Former Under Armour CEO Heading New PET Textile Recycling Venture

  • Oops!
    Something went wrong.
    Please try again later.

Over the next decade, the demand for recycled polyethylene terephthalate (PET) in textiles is expected to grow up to 30 metric tons per year. To help meet that demand, Paris energy transition technology business Technip Energies has partnered with Under Armour and IBM to launch Reju, a company focused on PET recycling.

“Globally, less than 1 percent of PET textiles waste is recycled today. This means that most textiles end up as waste in landfills when they could be repeatedly reused in new clothes,” said Arnaud Pieton, CEO, Technip Energies. “What has been holding the world back in textile circularity is not a lack of demand for textile recycling but the lack of a solution that makes recycling of textiles economical on an industrial scale.”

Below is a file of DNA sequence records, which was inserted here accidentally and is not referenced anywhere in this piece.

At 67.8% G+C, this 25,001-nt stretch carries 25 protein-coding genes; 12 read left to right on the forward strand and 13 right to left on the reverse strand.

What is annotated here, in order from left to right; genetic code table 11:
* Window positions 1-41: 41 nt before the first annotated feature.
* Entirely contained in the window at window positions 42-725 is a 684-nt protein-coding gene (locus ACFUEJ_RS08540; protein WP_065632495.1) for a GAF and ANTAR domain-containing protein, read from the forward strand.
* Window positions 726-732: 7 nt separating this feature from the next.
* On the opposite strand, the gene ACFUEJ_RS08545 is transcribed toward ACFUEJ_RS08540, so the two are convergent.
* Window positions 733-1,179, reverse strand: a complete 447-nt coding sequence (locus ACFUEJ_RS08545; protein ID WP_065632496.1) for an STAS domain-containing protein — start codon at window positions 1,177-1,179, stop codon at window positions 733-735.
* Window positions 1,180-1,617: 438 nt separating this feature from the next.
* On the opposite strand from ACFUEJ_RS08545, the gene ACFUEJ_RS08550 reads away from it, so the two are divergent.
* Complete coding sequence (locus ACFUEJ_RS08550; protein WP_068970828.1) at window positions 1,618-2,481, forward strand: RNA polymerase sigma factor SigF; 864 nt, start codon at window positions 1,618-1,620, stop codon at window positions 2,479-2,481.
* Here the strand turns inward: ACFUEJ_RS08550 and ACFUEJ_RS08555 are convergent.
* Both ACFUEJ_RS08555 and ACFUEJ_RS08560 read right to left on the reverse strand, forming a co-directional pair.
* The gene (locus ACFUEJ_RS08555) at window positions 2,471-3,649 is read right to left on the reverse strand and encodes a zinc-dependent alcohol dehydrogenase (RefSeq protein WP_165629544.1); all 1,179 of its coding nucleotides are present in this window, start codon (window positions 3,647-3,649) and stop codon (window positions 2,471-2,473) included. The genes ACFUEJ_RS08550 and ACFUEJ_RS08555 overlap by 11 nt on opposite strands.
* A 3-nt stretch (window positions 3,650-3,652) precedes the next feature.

More from Sourcing Journal

Led by former Under Armour CEO Patrik Frisk, Reju will use VolCat, an IBM technology produced in partnership with Under Armour and Technip, for rejuvenating waste PET packaging and polyester on an industrial scale. The technology acts as a molecular sorter, regenerating hard-to-recycle polyester garments and PET packaging that would otherwise end up in landfills.

“We have the opportunity to establish a genuine circular ecosystem for textile recycling and invite collaboration across the entire value chain, encompassing collectors and sorters, chemical companies and the apparel industry,” Frisk said. “Through the creation of Reju, we are laying the groundwork for an ecosystem that can profoundly transform the PET textile industry, and brings us closer to a world that has moved past pollution.”

This is just the latest apparel sustainability innovation from Technip. Last year, the company collaborated with Zara party-dress partner LanzaTech and Borealis to create a springy EVA foam called CleanCloud that uses captured carbon monoxide from steel mills and other industrial sources as a raw material. The foam was incorporated in Swiss footwear maker On Running’s Cloudprime running sneaker, which the company touted as the first shoe made with carbon emissions.

Reju held a groundbreaking ceremony in September for its demonstration plant, which is located in Technip Energies’ Frankfurt Research Center. The facility is expected to come online in 2024.